​Wine Labels – an indication of Terroir? #2

Posted by Peter Koff MW on 29th Nov 2018

Wine Labels – an indication of Terroir? Article#2 in the Wine Labels Series

We have talked about terroir in these pages previously. Briefly, we described terroir to be that “somewhereness” of wine, that specific piece of dirt, that imbues a wine with unique, special and sought after characteristics. So how do wine labels relate to terroir? Do wine labels display a complete belief in terroir, or can wine labels actually help us to develop a more accurate definition of terroir? This article is the second in a series that will relate a country’s or a region’s labeling laws to the lofty concept of terroir, the notion, that like beachfront property, the planet has only a finite amount of fine terroir. If you have it, you are blessed, as it produces the best wines that sell at the highest prices and the land too is worth great sums of money. If you don’t have it, well tough, you are relegated to doing the best you can in the shadow of the revered plots!

Today, I will discuss terroir in the context of USA wine labels. I will briefly deconstruct the regulations to see how faithfully they hew to the notion that the wines are imbued with a special “somewhereness.” To be sure, it must be stated that terroir is rarely specifically mentioned in labeling regulations; it is however a powerful underlying assumption. New world wine labeling tends to differ substantially from old world labeling. The new world tends to be far more focused on grape varieties than the old world. In the US, the smallest identification of terroir on a label is a single vineyard. However, as far as registered terroirs are concerned, there is no official classification or register of vineyards. US labeling law recognizes the AVA (American Viticultural Area), such as Napa Valley, as the smallest officially controlled terroir. A Californian label for example may state the following:

  • Brand Name
  • Grape Variety: If stated, must be at least 75% of the named variety
  • Appellation of Origin. This is essentially the terroir designation: If the appellation is a named state or county, 75% of the grapes must derive from that state or county. If the wine is labeled for an AVA, that rises to 85% as per federal law and 100% if the AVA is in California. If the wine is vineyard designated, federal law requires 95% of the grapes to derive from that vineyard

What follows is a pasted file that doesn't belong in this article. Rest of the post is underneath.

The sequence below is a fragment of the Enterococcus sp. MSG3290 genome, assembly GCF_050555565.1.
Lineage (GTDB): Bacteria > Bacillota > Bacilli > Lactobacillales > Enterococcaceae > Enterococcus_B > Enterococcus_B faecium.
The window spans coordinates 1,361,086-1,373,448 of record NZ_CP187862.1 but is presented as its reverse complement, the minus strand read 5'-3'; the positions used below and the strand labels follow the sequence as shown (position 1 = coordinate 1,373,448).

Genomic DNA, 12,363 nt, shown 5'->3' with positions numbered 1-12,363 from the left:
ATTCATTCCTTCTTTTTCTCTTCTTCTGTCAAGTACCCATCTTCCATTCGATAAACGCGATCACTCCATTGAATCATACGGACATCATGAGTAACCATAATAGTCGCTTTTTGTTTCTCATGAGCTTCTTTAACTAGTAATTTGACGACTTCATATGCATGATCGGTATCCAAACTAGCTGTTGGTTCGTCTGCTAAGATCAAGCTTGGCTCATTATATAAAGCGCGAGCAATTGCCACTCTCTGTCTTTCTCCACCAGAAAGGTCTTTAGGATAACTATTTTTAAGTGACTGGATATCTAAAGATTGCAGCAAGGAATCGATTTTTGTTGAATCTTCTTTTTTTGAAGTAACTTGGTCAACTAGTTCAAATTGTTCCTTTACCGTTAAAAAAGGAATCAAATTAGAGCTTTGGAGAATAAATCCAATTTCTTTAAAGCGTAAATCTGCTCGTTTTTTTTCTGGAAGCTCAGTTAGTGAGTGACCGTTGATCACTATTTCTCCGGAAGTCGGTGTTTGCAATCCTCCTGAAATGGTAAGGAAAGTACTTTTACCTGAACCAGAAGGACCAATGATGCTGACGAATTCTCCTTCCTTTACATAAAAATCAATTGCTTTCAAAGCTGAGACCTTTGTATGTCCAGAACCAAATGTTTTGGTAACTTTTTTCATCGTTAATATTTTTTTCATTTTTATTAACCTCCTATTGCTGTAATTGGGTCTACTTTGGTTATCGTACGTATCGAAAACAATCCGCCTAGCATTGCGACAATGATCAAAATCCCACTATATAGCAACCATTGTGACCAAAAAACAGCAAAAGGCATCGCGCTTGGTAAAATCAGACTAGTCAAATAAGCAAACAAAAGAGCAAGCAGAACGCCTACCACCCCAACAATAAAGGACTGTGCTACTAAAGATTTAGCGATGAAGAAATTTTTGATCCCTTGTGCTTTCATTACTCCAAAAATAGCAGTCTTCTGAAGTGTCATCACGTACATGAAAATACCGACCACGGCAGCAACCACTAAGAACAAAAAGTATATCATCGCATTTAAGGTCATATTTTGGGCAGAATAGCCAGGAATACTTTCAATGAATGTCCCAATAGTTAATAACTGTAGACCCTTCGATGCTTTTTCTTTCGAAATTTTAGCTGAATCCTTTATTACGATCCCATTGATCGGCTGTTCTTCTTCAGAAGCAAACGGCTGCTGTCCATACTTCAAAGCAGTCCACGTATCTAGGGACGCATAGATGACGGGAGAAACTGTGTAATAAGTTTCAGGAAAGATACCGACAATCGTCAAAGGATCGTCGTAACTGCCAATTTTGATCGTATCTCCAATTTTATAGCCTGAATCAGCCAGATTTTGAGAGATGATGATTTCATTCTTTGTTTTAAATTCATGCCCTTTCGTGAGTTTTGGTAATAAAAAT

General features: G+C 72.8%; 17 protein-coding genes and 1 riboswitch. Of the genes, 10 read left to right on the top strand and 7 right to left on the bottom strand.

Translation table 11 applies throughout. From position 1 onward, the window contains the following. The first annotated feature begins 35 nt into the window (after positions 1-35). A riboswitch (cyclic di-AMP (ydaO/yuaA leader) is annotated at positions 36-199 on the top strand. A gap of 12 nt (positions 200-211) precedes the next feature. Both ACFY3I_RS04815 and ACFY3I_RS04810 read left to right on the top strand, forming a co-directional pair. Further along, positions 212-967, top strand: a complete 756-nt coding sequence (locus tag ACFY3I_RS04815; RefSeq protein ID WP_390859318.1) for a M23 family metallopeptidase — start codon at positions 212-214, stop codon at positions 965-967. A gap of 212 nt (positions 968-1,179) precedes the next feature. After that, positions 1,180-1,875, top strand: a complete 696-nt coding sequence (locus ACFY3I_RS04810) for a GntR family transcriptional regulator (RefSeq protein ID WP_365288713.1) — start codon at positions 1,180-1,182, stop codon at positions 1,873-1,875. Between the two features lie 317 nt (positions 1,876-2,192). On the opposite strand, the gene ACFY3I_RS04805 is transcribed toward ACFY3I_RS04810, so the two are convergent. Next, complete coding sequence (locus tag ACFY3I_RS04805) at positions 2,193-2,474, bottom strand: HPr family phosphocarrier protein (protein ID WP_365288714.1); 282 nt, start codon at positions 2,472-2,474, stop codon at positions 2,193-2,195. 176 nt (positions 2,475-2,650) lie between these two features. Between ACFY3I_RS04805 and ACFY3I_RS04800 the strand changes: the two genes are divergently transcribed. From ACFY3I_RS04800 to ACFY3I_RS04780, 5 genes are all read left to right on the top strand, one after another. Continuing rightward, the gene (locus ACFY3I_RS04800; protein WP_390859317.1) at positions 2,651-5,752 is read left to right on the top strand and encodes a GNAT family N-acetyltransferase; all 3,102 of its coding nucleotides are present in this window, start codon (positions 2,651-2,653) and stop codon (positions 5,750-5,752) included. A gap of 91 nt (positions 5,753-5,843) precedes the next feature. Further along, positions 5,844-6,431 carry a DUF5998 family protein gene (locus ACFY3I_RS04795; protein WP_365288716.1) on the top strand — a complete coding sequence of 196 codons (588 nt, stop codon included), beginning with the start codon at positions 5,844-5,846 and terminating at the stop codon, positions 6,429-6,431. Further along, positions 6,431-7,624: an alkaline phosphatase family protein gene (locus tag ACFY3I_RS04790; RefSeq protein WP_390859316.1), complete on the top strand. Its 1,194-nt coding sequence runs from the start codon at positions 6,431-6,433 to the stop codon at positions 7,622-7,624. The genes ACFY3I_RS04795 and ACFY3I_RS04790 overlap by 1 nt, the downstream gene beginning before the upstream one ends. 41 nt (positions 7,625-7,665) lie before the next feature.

• Special designations such as “Reserve”: These designations are left to winemakers to decide
  • Estate Bottled: This term is a legal one and requires the wine to be made 100% from grapes grown on the estate, or on land that is controlled by the winery and is in the same AVA as stated on the label. “Controlled” may be as simple as a medium term contract.

US wine law does not specify many of the requirements one may see in European requirements; there are essentially no laws requiring specific grape varieties to be used in certain appellations, no regulations addressing the use of irrigation, maximum yields, acidity levels, extract levels, aging or release dates. In its purest sense, this may be, albeit unintentionally, more supportive of the concept of terroir than some of the European regulations. Winemakers are not told how to make wine and therefore have more freedom to let the dirt talk, to really explore their terroir. But, there is a glaring inconsistency with the notion of terroir; an estate bottled wine must be made and bottled at the winery but the grapes do not have to come from the estate, only from grapes “controlled” by the winery in the same AVA as the winery.

The clear implication here is that winemaking is more important than terroir. In certain more terroir driven systems, the terroir is very strictly controlled but the wine may be made in a different location as long as there is strict separation of the fruit from that grown elsewhere. It could be stated, perhaps a bit ungenerously, that US law enshrines the primacy of the winemaker at the expense of terroir! For the consumer, the label is really encouraging the recognition of quality as a combination of terroir and winemaking, as do most systems whether in the new world or the old. Effectively, the label is saying, even at the level of a vineyard, that some winemakers will simply produce better wines than others. The overall difference is the legal US term of “estate bottled” versus “estate grown”; the former establishing the greater importance of the winemaker over the terroir

So, what we see here is a regulatory framework that explicitly recognizes the influence of man on the concept of terroir. It does draw on experience of the source of the best grapes and how best to treat them but ultimately relegates terroir to second place! 


Want to taste a wine showing good Californian terroir characteristics?

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Selected by Peter Koff MW


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